Friday, February 6, 2009


Barack Obama made a firm campaign promise. He pledged to keep up President Bush’s faith-based office in the White House, but with a caveat. Any group receiving federal money would no longer be allowed the option of discriminating in hiring on the basis of religion. Yesterday, however, as he disclosed the details of his 'brand-new' initiative, it became clear that has left the whole Bush policy in place.

I am very angry. I really don’t want to think of myself as a card-carrying Civil Libertarian. I am what I like to call a gray-area democrat. I’m always open to an exchange of ideas, but I strongly felt that Dubya’s executive order of 2002 took the public goodwill he owned at the time because of 9/11 a step too far. Let’s not pussyfoot around this, Barack. Tell me how it is ever okay to discriminate? Are you offended by the very idea of discrimination or are you not? Render to Caesar the things that are Caesar's, and to God the things that are God's. When everybody piled on you about the Reverend Jeremiah A.Wright and his notion of racial and religious apartheid, I stood by you. You were not him, I insisted. Unless you chose to jump in the fire holding his hand. Well, metaphorically at least, you just went and did it!

Thursday’s speech pleased many of the religious conservatives who owned George Bush. “I am very excited about this,” said the former president of the Southern Baptist Convention, Frank Page. Page is one of 24 cherry-picked religious leaders chosen as an advice council for the White House. He put it this way: “I know he was struggling with this particular issue. But this will allow religious groups to be true to themselves.”

At the same time, executing some very fancy footwork, Obama insisted that he would seek counsel from the Justice Department if questions arose about the legal standing of individual grant recipients. Essentially, Obama’s executive order, which never once mentions discrimination in specific terms, allows the White House the chance to hum and ha over every specific grant, wet its collective finger, hold up that finger and see which way the breeze is blowing. In other words, Obama’s administration is keeping Bush’s policy 100% in place.

Of course, the White House spokeswoman, Jennifer Psaki, charmingly rejected any notion that the President was reversing himself on a campaign promise. The new executive order, according to Ms. Psaki, “strengthens the constitutional and legal footing of the faith-based office and helps provide a mechanism to address difficult legal issues. On contentious issues like hiring, the president found that one of the problems of the previous initiative was that tough questions were decided without appropriate consultation.”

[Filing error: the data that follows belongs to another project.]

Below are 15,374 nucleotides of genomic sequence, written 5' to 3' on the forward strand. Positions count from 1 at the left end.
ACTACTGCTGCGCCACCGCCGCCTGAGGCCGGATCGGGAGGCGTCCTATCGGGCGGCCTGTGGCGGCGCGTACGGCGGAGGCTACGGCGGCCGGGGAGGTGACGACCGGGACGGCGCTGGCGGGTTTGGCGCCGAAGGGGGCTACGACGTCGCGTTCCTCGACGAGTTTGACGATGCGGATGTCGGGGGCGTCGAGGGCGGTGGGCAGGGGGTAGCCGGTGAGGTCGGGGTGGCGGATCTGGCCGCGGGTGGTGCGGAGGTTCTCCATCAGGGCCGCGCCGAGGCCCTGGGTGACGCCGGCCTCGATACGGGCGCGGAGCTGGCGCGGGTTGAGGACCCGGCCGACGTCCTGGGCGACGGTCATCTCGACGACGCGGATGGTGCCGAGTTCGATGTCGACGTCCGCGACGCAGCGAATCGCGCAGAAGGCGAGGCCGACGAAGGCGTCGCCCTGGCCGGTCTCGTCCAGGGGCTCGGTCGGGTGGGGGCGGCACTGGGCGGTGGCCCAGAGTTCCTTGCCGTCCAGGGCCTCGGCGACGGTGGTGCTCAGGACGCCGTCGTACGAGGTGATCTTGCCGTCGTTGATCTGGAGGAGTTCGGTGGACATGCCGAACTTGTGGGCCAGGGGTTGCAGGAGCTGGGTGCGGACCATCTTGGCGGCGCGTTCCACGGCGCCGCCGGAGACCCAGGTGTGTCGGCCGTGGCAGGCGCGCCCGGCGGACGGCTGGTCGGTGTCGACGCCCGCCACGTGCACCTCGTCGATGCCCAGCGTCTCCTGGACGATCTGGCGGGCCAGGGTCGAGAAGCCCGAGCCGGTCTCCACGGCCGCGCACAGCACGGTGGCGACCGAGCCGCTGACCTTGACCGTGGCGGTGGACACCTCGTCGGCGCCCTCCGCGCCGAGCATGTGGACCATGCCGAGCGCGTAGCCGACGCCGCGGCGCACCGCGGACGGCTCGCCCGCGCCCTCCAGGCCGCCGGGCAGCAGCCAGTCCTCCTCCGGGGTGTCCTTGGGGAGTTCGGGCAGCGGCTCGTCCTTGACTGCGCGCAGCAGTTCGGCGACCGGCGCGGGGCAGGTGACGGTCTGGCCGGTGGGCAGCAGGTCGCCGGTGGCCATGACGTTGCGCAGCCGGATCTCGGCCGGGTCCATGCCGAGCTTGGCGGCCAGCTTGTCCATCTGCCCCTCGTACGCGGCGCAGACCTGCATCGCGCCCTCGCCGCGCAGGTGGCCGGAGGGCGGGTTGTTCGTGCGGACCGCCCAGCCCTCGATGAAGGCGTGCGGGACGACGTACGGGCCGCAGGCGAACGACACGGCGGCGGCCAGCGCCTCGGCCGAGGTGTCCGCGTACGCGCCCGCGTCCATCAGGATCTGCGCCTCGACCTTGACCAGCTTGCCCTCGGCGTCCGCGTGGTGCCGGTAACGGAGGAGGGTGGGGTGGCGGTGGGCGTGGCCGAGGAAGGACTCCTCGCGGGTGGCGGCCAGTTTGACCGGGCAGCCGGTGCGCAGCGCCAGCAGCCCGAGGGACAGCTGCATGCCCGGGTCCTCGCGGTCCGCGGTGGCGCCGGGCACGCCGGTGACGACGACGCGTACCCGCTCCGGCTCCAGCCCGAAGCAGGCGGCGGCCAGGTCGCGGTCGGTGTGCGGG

Religious groups such as Catholic Charities and Salvation Army have long received government money, but Bush’s credo was that the faith-based office was meant to direct federal dollars to smaller religious organizations, charities and churches. Any fool knows that the Bush initiative was a tool to flirt with and court influential pastors in important states. The hiring issue was a bitterly fought point of conflict between Bush and the Democrats. Thus, in 2002, Bush’s executive order allowed the award of multiple federal grants to organizations which hired only people of like-minded religions. Supporters, of course, defended Bush’s policy by vehemently arguing that supporters of any religious group could not operate according to its tenets if it were forced to hire non-believers.

Yet, in July, Obama himself singled out the policy in a speech. "If you get a federal grant, you can't use that grant money to proselytize to the people you help and you can't discriminate against them -- or against the people you hire -- on the basis of their religion." Unfortunately, having won the election, Obama and his transition team were instantaneously lobbied by an army of religious conservatives. Well, there was that, of course, but there's also the reality that Barack's campaign was driven by hundreds of thousands of individual donations like never before. The logical extension of this, naturally, is the potential millions that can be raised for the 2012 war chest from individual churchgoers as a byproduct of shmoozing tens of millions of believers.

The Reverend Joshua DuBois, who led religious outreach efforts for Obama's campaign, has refused to discuss whether the new administration will retain Bush's executive order. Along with the well organized Southern Baptist Convention, the marine corps of the Right, one of the other major power brokers is Richard Stearns, president of World Vision, a Christian service organization based in Washington state. They’ve been quiet in public so far, but another powerful council member, the Rev. Jim Wallis, head of the liberal evangelical group Sojourners, and a strong supporter of the Bush policy, said the faith leaders were told on Thursday by Obama that "there would not be significant changes in the near term."

I believe that the President Obama has erred in not revoking the Bush policy. Doesn’t it seem deeply ironic that the first black president is cynically keeping in place a policy that embraces discrimination? We would all be wise to recall Aldous Huxley's ringing admonition: History reveals the Church and the State as a pair of indispenable Molochs. They protect their worshipping subjects, only to enslave and destroy them.

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